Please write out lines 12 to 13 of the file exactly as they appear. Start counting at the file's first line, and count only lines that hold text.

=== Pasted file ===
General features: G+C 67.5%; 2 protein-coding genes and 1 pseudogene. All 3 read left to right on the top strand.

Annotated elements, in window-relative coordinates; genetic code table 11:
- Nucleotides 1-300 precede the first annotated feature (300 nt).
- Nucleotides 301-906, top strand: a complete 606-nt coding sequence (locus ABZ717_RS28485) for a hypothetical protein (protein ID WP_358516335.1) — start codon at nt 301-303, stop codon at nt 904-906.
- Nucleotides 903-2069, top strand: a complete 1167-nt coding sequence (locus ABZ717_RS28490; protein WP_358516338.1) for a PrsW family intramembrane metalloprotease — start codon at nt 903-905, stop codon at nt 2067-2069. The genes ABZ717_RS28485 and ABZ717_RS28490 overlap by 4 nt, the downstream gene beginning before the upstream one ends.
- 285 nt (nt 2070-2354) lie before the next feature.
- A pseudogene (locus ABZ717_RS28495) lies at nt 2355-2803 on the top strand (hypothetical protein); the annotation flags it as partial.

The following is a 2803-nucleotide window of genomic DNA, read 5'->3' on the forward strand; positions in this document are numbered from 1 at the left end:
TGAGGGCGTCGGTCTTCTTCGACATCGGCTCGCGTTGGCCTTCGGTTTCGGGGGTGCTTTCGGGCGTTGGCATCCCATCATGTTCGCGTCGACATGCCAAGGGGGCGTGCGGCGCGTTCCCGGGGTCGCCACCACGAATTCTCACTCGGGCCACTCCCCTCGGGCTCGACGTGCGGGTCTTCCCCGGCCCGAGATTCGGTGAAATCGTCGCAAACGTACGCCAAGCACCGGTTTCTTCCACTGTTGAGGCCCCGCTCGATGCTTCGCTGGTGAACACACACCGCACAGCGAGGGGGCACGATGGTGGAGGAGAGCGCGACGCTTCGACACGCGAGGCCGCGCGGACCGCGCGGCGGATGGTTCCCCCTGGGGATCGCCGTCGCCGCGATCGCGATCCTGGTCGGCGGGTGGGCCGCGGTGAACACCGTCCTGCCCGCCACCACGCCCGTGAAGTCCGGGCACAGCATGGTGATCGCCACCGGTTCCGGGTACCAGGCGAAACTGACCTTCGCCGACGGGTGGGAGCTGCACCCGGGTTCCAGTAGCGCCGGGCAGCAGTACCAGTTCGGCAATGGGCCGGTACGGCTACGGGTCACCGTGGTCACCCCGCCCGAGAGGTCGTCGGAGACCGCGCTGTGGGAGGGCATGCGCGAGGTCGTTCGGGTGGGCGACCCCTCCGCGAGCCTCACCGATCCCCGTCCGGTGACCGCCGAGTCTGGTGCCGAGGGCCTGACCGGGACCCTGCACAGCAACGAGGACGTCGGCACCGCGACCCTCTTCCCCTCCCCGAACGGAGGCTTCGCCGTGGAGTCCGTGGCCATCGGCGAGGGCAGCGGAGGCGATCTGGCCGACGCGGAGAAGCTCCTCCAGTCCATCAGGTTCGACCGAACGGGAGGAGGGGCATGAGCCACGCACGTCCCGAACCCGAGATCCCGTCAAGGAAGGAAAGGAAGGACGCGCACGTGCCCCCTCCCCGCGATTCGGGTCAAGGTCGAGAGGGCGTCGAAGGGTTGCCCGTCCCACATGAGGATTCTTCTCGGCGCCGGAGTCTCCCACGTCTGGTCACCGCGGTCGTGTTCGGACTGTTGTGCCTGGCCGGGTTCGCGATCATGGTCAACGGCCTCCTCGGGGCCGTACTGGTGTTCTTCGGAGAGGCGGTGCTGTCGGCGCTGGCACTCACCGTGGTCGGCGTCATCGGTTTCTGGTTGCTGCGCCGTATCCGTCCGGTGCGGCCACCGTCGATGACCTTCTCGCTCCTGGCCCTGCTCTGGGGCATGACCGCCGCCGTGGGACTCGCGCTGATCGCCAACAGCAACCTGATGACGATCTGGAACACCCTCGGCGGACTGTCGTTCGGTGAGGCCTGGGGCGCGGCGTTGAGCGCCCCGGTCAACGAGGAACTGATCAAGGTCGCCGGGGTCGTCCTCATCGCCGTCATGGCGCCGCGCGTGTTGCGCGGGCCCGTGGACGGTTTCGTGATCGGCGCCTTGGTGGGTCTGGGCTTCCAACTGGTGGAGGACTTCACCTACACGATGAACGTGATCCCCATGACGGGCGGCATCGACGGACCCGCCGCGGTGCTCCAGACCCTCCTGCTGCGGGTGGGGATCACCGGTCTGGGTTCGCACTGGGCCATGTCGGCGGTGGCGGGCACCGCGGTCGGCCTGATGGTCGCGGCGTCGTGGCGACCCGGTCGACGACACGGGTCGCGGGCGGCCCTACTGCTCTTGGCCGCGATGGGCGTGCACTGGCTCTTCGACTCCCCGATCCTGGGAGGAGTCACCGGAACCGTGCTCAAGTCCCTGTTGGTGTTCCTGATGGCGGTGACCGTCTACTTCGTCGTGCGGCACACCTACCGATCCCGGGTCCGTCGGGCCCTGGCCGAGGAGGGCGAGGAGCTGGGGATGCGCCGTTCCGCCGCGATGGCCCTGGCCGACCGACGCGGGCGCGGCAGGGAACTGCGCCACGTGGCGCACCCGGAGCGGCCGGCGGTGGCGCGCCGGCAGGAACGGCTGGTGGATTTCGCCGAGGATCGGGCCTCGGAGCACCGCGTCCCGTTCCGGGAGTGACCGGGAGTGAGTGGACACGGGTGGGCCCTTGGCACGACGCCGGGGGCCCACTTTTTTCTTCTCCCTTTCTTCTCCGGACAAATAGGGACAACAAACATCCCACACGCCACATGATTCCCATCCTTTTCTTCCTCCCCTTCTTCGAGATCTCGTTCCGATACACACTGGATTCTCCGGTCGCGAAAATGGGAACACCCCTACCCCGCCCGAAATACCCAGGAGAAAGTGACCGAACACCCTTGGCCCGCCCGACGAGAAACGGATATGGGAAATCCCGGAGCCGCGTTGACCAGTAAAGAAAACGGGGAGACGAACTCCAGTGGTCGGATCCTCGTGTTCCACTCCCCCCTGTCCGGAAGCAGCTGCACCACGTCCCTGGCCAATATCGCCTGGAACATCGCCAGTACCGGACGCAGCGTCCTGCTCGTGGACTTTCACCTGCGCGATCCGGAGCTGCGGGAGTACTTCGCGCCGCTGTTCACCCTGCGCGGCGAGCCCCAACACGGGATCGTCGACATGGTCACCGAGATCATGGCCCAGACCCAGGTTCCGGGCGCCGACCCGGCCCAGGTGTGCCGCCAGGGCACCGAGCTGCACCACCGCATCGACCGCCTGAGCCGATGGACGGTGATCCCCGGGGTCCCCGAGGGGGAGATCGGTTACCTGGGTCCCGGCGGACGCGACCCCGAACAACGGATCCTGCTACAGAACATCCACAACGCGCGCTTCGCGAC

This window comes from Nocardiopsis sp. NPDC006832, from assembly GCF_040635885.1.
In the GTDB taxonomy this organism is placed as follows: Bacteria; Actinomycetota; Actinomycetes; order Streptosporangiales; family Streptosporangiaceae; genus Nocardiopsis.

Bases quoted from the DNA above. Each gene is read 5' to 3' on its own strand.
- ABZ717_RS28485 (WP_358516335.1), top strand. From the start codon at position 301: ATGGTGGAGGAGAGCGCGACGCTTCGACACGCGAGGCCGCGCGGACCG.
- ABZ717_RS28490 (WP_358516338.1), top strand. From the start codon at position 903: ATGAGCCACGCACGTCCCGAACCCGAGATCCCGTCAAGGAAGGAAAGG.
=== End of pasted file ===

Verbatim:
Bases quoted from the DNA above. Each gene is read 5' to 3' on its own strand.
- ABZ717_RS28485 (WP_358516335.1), top strand. From the start codon at position 301: ATGGTGGAGGAGAGCGCGACGCTTCGACACGCGAGGCCGCGCGGACCG.